How to Prevent the 5 Most Common Gym Injuries
Your workout is meant to build your body up, not break it down. But injuries from working out happen way too often nonetheless. In fact, a 2017 study from the Consumer Product Safety Commission found that there were more than 526,000 emergency room visits prompted by gym injuries that year.
But let’s be honest: most gym injuries are totally preventable. Here are the six most common ones — and how you can avoid them.
The cause: Straining the muscles of the lower back can occur in numerous ways. Typically, these injuries are the result of “suboptimal posture/technique, excessive load on the back with an activity, repetitive movements, and/or twisting motions — especially with weightlifting,” Dr. Christopher Hogrefe, FACEP, orthopaedic surgeon at Northwestern Medicine, told Men’s Health.
How to prevent back pain: Work on strengthening your core. (You can start by trying out some of these moves.) “Trying to optimise one’s flexibility can also be beneficial. Sometimes hamstrings that are too tight, for instance, can result in lower back issues,” says Hogrefe.
You should also focus on improving your posture. “Even when you are not working out, try to maintain good posture throughout the day,” says Hogrefe. “And avoid bending at the waist to lift things. Utilise the lower body/legs in such settings in order to reduce the strain and stress on your lower back.”
Try a wall sit to strengthen your back and offer more support. “Keep your back flat on a wall, knees bent, with no gap between your back and the wall, with your arms straight out,” Dominic King, sports medicine orthopaedist at the Cleveland Clinic Sports Health Centre, told Men’s Health.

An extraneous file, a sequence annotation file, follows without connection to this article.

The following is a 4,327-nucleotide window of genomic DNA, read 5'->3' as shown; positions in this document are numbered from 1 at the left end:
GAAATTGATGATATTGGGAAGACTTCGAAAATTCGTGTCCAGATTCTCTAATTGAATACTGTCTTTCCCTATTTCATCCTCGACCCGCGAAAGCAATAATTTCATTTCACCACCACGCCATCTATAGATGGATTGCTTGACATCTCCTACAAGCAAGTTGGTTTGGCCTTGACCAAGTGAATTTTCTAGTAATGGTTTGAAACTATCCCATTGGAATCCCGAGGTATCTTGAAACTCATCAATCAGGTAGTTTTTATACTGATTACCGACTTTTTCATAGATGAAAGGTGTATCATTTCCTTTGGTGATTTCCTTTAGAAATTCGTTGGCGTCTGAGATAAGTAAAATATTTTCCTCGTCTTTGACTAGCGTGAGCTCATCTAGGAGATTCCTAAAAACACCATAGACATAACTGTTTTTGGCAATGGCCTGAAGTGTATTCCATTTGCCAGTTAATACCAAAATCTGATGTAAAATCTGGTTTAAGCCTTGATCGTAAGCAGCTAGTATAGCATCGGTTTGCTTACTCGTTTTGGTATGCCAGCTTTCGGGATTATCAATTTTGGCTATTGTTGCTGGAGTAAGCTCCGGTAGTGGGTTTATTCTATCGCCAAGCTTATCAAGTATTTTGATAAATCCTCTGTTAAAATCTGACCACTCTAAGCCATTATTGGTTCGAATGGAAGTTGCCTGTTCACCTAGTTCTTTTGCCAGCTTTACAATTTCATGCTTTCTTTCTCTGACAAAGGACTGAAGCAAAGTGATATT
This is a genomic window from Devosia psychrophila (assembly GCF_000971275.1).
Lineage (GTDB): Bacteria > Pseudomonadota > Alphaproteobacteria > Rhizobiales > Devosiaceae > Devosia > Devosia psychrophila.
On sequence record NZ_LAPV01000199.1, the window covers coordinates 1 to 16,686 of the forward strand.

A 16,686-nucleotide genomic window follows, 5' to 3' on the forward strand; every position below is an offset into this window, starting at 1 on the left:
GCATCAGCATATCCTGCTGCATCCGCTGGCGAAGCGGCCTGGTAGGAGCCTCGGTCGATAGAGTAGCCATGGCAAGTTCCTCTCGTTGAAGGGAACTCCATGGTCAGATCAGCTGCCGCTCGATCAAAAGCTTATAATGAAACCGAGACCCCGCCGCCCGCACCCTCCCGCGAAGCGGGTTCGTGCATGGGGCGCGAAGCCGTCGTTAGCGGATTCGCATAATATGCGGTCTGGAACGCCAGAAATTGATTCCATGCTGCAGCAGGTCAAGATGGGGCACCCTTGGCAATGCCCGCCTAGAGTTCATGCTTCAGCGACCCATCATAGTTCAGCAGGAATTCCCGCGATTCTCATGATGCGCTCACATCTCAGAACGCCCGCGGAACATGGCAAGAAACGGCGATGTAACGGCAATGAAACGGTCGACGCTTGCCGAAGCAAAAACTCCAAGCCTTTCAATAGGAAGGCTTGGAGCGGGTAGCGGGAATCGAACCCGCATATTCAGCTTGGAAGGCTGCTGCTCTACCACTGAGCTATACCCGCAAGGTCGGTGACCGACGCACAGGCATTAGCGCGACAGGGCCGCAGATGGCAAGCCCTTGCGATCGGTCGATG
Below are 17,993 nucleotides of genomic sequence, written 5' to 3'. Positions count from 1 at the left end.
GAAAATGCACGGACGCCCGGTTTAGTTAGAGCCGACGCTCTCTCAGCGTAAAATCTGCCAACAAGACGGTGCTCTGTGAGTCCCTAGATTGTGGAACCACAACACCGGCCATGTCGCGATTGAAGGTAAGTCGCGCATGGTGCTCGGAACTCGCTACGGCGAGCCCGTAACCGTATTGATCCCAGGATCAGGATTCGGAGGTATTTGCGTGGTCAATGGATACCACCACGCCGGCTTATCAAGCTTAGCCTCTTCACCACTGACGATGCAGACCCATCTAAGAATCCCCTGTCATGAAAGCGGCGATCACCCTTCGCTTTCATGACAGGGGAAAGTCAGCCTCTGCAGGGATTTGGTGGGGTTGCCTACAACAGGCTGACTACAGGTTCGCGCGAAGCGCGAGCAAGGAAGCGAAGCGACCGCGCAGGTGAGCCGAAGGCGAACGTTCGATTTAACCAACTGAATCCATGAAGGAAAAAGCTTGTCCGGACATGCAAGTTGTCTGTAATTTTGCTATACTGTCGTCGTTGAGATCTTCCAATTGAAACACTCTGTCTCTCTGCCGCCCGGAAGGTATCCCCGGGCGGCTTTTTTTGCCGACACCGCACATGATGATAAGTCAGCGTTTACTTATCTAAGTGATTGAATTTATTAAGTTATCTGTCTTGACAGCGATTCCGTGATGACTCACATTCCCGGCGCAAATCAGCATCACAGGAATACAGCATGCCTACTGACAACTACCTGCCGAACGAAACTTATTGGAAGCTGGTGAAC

When to see a doctor: For most of the injuries on this list, you should adhere to the PRICE method (PRICE stands for protection, rest, ice, compression and elevation) and stay off the injured area for a few days. But any time you have pain radiating from your back down your legs, it is time to seek a medical opinion. “Numbness or tingling or burning may signal a disc herniation,” says King.
The cause: Hamstring pulls or strains involve the muscles in the back of the thigh.
“They occur when these muscles are overstretched rapidly, usually when someone accelerates quickly from a neutral or stationary position,” says Dr. Hogrefe. “Envision a runner at the start of a race or a softball player running out of the batter’s box after lacing a double into the right field corner.”
How to treat them: “Hamstring strains in particular are fickle injuries, notorious for re-injury,” says Dr. Hogrefe. Depending on how severe your injury is, you’ll want to wait 2-6 weeks before jumping back into hamstring-heavy activities.
How to prevent hamstring injury: Two words: warm up.”Dynamic exercises that involve stretching while going through range of motion will be more beneficial than static stretches (i.e., holding a stretch for a period of time.) Exercises like lunges, forward leg swings, and leg crossovers should help,” says Hogrefe.
And never (we repeat, NEVER) lock your knees. “When your joint is completely extended, you put it at risk for injury because it has all the pressure under a heavy load,” says King.
When to see the doctor: “The dreaded hamstring region ‘pop’ when engaged in significant activity probably warrants a more in-depth evaluation,” says Hogrefe. It could be a sign of a hamstring pull or tear. If you’re in significant pain when you sit down or are walking with a limp, you should also seek a medical opinion.